Bulgarian requiem for South Stream
Baku, Azerbaijan, Jan.23
By Emil Ismayilov - Trend:
After the Russian rejection of the South Stream project we became witnesses to interesting events that unfolded around the issue of gas supplies to the European market.
Among these events, one can list the start of negotiations between Russia and Turkey on the subject of the implementation of the so-called Turkish Stream, discontent among the participants of European camp themselves, and now we have the statement of Bulgaria about its intention to continue work on the South Stream project, which they justify by the absence of a formal notice about the termination of pipeline construction.
From the outside it may seem absurd that the European Commission insists on compliance with the requirements of the third energy package. Russia refuses to implement the project and is in talks with Turkey, and Bulgaria continues to build the South Stream as if nothing has happened.
Such a statement by the Bulgarian side can be perceived as reluctance to accept the fact that the country will not be able to play the role of a transit country for Russian gas that would have promised it great benefits.
On the one hand, Europe needs Russian gas, as there is no alternative to such large volumes yet.
On the other hand, does the EU want to receive gas directly from Russia, or will it be content with the mediation scheme? In general, nothing will change other than the fact that the gas will go through Turkey, and not through Bulgaria.
Assuming that Turkey will buy gas from Russia and re-export it to Europe, in fact it will remain Russian gas.
The expression: "The more things change, the more they remain the same" applies in this situation. You can change the way it is delivered but it is still Russian gas and the sides can continue to avoid direct contact and confrontation however, Europe's dependence on Russian gas, albeit indirect, will remain. In this case, the choice is up to the European buyers. Things are changing however, and real choice will be available in the near future.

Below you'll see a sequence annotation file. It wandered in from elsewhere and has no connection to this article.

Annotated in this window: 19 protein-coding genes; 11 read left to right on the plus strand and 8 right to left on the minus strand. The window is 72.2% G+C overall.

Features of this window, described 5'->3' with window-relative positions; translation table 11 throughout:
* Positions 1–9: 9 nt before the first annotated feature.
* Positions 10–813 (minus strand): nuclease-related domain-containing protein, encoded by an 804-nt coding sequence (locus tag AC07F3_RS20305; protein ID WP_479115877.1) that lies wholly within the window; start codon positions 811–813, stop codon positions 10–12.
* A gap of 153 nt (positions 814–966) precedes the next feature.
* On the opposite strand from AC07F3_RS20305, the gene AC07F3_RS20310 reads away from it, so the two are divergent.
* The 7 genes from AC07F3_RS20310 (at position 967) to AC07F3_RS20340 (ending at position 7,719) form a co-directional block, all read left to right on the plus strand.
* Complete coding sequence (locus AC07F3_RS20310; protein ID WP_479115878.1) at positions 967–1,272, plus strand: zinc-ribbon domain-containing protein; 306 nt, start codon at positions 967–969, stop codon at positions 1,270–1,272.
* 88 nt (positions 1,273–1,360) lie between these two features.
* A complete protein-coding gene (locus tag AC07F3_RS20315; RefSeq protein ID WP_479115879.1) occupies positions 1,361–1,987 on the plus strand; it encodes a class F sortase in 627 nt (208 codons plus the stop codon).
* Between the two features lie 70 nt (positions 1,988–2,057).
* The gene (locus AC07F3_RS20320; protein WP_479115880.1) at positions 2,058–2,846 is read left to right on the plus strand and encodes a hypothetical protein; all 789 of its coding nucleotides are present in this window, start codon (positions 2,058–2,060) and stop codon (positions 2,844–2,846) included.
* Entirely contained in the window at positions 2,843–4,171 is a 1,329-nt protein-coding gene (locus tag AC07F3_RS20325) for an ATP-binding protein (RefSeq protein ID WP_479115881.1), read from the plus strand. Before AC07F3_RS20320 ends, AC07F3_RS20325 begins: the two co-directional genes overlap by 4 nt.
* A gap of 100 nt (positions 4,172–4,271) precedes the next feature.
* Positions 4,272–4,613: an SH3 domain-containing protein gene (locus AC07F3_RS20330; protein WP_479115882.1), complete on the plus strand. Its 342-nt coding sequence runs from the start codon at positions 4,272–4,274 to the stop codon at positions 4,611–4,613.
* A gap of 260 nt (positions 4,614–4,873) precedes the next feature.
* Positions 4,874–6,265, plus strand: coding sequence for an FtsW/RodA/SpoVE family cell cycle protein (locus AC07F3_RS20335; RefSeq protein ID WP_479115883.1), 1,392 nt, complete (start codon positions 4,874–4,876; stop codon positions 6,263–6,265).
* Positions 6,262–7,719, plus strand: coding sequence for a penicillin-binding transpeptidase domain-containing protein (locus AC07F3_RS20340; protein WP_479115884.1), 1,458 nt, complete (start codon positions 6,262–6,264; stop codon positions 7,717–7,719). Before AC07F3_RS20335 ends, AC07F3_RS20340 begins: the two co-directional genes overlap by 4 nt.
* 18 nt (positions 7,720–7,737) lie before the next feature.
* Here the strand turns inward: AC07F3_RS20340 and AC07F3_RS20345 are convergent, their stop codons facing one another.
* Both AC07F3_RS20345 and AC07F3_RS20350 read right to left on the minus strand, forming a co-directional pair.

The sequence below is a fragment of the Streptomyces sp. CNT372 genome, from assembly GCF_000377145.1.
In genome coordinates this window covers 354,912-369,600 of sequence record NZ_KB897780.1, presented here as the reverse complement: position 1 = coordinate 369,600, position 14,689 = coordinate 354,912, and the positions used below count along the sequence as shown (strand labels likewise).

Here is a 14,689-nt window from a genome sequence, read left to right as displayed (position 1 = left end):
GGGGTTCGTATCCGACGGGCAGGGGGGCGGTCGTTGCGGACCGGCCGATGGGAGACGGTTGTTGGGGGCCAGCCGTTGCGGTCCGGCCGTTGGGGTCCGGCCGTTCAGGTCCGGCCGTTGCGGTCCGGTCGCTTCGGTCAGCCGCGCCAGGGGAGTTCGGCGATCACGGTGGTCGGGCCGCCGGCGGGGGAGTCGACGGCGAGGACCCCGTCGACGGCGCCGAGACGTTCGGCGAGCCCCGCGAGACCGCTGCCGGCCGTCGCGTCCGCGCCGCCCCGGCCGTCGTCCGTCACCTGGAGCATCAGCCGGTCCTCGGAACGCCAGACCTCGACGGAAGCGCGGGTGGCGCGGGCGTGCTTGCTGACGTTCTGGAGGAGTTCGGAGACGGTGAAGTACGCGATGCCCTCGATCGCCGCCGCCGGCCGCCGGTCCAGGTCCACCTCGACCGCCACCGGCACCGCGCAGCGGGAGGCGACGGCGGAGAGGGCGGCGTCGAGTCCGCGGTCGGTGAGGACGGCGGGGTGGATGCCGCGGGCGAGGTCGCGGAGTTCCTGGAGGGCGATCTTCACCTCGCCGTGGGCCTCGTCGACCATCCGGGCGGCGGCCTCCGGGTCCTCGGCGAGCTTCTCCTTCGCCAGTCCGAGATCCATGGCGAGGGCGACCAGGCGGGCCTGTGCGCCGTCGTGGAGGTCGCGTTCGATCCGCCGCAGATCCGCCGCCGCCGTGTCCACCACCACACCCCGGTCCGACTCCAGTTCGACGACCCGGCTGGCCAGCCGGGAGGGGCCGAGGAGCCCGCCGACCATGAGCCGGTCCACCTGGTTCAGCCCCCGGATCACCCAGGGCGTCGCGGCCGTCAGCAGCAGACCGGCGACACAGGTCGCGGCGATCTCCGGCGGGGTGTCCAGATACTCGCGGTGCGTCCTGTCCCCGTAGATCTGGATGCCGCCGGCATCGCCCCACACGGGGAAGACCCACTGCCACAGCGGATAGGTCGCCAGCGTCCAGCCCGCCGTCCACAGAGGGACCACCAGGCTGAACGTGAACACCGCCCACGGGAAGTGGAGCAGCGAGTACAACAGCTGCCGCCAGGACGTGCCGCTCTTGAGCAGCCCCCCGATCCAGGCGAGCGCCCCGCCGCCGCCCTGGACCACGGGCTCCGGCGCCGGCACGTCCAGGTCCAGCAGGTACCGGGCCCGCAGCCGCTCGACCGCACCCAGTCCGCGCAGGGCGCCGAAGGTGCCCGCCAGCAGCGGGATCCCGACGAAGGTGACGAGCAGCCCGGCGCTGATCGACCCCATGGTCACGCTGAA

In the mean time, Russia is actively pursuing the Turkish direction. Russian Sberbank expressed readiness to finance the construction of the Turkish Stream gas pipeline, which is currently at the stage of development.
Now while the Turkish Steam is just an idea for the present, the Southern Gas Corridor is a reality, thanks to namely Azerbaijan that will open a window for the 'blue fuel' of the Caspian Sea to Europe. Although, currently, there are no talks about the huge volumes of gas, this corridor has great opportunities and prospects for attracting additional volumes.
Bulgarian "Bulgar gas" is one of the buyers of Azerbaijani gas from the Shah Deniz field, which will enter the European market in early 2020 by way of the Southern Gas Corridor. So, it would be advisable for Bulgaria not to expend energy on reviving a 'dead' project, but to focus on the real gas supply route - Azerbaijan-Europe.
Edited by CN
Emil Ismayilov is Trend Agency's staff journalist, follow him on Twitter: @Emilsmail